Bengals running back Joe Mixon pleaded not guilty Wednesday to an aggravated menacing charge, according to a spokesperson with the Hamilton County Clerk of Courts office and court records.
The charge is a first-degree misdemeanor. Mixon was issued a $10,000 recognizance bond, meaning he will owe the amount if he misses his next court appearance, court records show.
The charge comes from a January 21 incident in Hamilton County when Mixon allegedly pointed a gun at someone and said, “You should be popped in the face. I should shoot you, the police can’t get me,” according to an affidavit filed in February in Hamilton County Municipal Court.
Earlier this month, a statement from the Bengals shared with CNN said: “The club is aware misdemeanor charges have been raised against Joe Mixon. The Club is monitoring the situation and will not comment further at this time.”
CNN has reached out to Mixon’s agent for comment and attorney information.
His next court date is scheduled for May 3, according to a spokesperson with the Office of the Hamilton County Clerk of Courts.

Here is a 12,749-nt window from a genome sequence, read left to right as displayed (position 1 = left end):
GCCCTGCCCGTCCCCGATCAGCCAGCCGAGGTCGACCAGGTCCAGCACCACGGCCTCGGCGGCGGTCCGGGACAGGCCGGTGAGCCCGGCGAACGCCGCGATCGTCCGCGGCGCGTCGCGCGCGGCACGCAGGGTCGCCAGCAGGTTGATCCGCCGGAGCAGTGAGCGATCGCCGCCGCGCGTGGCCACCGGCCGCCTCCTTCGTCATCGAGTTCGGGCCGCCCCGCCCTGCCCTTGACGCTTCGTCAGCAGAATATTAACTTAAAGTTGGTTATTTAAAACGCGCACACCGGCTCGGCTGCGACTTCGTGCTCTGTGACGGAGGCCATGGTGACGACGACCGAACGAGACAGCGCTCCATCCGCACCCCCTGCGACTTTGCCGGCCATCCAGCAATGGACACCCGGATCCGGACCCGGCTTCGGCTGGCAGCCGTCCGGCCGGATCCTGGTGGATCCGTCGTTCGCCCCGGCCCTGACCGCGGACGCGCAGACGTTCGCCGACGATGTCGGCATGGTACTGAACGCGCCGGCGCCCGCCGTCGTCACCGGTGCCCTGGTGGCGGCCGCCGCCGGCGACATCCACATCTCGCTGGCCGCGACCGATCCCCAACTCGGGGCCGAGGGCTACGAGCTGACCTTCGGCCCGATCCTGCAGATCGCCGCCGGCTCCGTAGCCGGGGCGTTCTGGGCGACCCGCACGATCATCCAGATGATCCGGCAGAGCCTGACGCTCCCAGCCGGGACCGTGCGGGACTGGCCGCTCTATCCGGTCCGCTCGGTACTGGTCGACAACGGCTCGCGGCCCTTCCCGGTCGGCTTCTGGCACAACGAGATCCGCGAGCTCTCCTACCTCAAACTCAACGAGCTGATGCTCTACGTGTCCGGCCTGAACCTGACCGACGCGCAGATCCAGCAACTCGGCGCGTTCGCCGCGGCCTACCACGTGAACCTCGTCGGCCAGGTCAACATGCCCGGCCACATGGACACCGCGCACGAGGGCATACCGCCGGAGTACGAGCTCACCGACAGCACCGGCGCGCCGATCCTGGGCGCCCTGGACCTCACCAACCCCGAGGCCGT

Mixon has played six seasons for the Bengals, having gained 5,378 yards rushing and scored 50 touchdowns in 80 games. He has been selected for the Pro Bowl once.
The alleged incident happened one day before the Bengals defeated the Buffalo Bills 27-10 in Orchard Park, New York, on January 22.
The Bengals made it to the AFC Championship game the next week, losing to the eventual Super Bowl champions Kansas City Chiefs 23-20.
Mixon has had legal trouble before. While at the University of Oklahoma, Mixon was suspended for one season after taking an Alford plea – when a defendant doesn’t admit guilt but acknowledges the prosecution has enough evidence for a conviction – in a 2014 case in which he was accused of punching a woman.
According to KFOR-TV, Mixon received a one-year deferred sentence, meaning he didn’t serve any time. He also was sentenced to 100 hours of community service, ordered to undergo counseling and faced roughly $1,200 in fines.
CNN’s Steve Almasy contributed to this report.